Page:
A Tale for the Modern Attention Span
Steel Bolt thought about what a beautiful, vivacious person his sister Viveka had been in her youth. Without question, the most popular 16 year old in town. Gaggles of pubescent girls followed her wherever she went, pining to be her friend. And boys, well suffice it to say there were countless boys dying to curry favour with the gorgeous, intelligent, robust-chested daughter of the richest man in town. And her, Viv, so unaffected as to be nice to all the girls, and slightly encouraging to the boys—though she knew she wasn’t ready for that kind of relationship.
Or so she thought, until the evil butler talked his way into her bedroom.
Once introduced to her burgeoning sexuality, Viv become a more-than-willing participant. Soon after the fling began, she stopped hanging around her friends and she quit every club and team she belonged to, all in favour of rushing home right after school, going directly to her bedroom and waiting for him, sigh, to be able to sneak away for a few minutes.
The affair was revealed only after she became pregnant. Viv naively thought it would be cause for celebration and happily told her parents.
Steel shuddered when he remembered his father’s rage. He thought Daddy might actually kill that Benson Benoit.
He also thought Viv might expire from a broken heart after her lover was banished from Crescendo Cove.
During the subsequent months of her pregnancy, she clung to the consolation that soon she would have a small piece of that man to call her own, always and forever. When the labour pains arrived, however, Howard Bolt brought in a doctor friend of his who saw to it that Viveka was sedated and the baby taken away.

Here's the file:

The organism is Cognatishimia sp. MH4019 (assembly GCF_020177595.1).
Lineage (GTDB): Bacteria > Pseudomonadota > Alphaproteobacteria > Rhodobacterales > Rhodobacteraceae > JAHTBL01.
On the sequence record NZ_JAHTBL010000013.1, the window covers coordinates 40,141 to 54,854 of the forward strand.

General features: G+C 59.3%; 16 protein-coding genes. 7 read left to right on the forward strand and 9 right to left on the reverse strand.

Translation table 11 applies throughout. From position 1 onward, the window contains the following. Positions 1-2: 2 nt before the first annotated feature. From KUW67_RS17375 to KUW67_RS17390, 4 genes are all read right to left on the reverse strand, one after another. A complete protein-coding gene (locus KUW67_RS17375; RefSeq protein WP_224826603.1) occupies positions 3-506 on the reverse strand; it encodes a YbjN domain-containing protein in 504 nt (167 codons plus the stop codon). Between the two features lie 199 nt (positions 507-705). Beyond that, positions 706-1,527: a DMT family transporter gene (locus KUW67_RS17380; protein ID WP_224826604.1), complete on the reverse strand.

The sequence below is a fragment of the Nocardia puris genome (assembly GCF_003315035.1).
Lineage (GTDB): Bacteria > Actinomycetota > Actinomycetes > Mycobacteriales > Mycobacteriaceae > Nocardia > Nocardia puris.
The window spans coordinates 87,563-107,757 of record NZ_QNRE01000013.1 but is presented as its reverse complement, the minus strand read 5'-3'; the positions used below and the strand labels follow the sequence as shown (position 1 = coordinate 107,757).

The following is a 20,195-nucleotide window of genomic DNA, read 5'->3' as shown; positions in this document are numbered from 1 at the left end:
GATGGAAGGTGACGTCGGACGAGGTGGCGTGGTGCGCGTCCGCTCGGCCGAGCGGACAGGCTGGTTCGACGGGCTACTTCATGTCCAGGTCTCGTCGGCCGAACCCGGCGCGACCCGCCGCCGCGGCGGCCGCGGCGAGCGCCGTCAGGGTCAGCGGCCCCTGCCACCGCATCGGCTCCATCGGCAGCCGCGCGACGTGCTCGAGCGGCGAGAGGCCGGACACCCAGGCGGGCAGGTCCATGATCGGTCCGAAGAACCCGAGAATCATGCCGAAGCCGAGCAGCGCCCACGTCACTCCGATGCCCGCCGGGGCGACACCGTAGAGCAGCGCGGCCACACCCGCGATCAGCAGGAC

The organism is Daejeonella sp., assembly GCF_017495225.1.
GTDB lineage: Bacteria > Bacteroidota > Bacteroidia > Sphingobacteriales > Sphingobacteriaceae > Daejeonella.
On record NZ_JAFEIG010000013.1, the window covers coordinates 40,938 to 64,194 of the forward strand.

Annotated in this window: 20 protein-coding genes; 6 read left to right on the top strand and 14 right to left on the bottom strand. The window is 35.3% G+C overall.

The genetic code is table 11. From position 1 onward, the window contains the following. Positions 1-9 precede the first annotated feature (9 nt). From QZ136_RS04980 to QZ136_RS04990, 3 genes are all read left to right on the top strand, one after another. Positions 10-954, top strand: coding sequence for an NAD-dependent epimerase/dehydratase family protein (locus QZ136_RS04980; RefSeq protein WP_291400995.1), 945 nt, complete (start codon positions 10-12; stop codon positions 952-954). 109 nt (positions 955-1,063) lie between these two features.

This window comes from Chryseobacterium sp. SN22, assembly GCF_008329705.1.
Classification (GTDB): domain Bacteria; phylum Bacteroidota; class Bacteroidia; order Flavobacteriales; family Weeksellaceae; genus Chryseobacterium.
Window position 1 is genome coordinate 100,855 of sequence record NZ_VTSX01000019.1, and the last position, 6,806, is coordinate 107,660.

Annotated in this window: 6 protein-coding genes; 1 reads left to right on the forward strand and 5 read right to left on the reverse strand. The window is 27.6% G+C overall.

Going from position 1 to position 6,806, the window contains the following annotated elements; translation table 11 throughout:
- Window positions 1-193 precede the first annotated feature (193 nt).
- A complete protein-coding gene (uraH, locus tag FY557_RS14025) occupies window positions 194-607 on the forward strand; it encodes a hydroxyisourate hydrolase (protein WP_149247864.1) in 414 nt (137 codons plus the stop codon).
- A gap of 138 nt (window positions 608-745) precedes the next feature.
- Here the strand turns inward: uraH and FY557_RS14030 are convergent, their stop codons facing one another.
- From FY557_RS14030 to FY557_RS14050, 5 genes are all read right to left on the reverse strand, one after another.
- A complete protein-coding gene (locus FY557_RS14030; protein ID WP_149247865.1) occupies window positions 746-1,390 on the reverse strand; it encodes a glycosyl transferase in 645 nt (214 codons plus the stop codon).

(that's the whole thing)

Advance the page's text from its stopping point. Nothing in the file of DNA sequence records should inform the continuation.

So devastated was Viveka when she awoke and discovered the truth, she decided to punish her parents by never taking an interest in living again. The best way to facilitate that, she soon learned through observation, was to sit with Mom and wait for 3:00 p.m. to roll around. (It broke sober Marian’s heart to see her daughter, the person for whom she had such great aspirations, becoming a mirror image of her own wretched self. Perhaps even more distressing—to drunk Marian—was that the girl kept drinking all the damn gin; hence the genesis of Viveka’s vodka addiction.)
For twenty years Viv didn’t really do any living. She was content to walk around stately Bolt Manor in a drunken haze, feeling sorry for herself and mumbling about the baby that had been taken away. (It should be noted that she gave up on her mother’s 3:00 o’clock rule mere months after beginning her career as a dipsomaniac.)
But then she cleaned herself up, Steel thought, and look at her now. She’s a bright, intelligent woman, on the cusp of a notable painting career. If I ever wanted proof that alcohol deadens a person and that I should not drink, I need look no further than the life of my sister…. If for some reason I did require more evidence, I could always cite the example set by my brother.
Continue Reading: Assorted Sordid Sorts, Part 3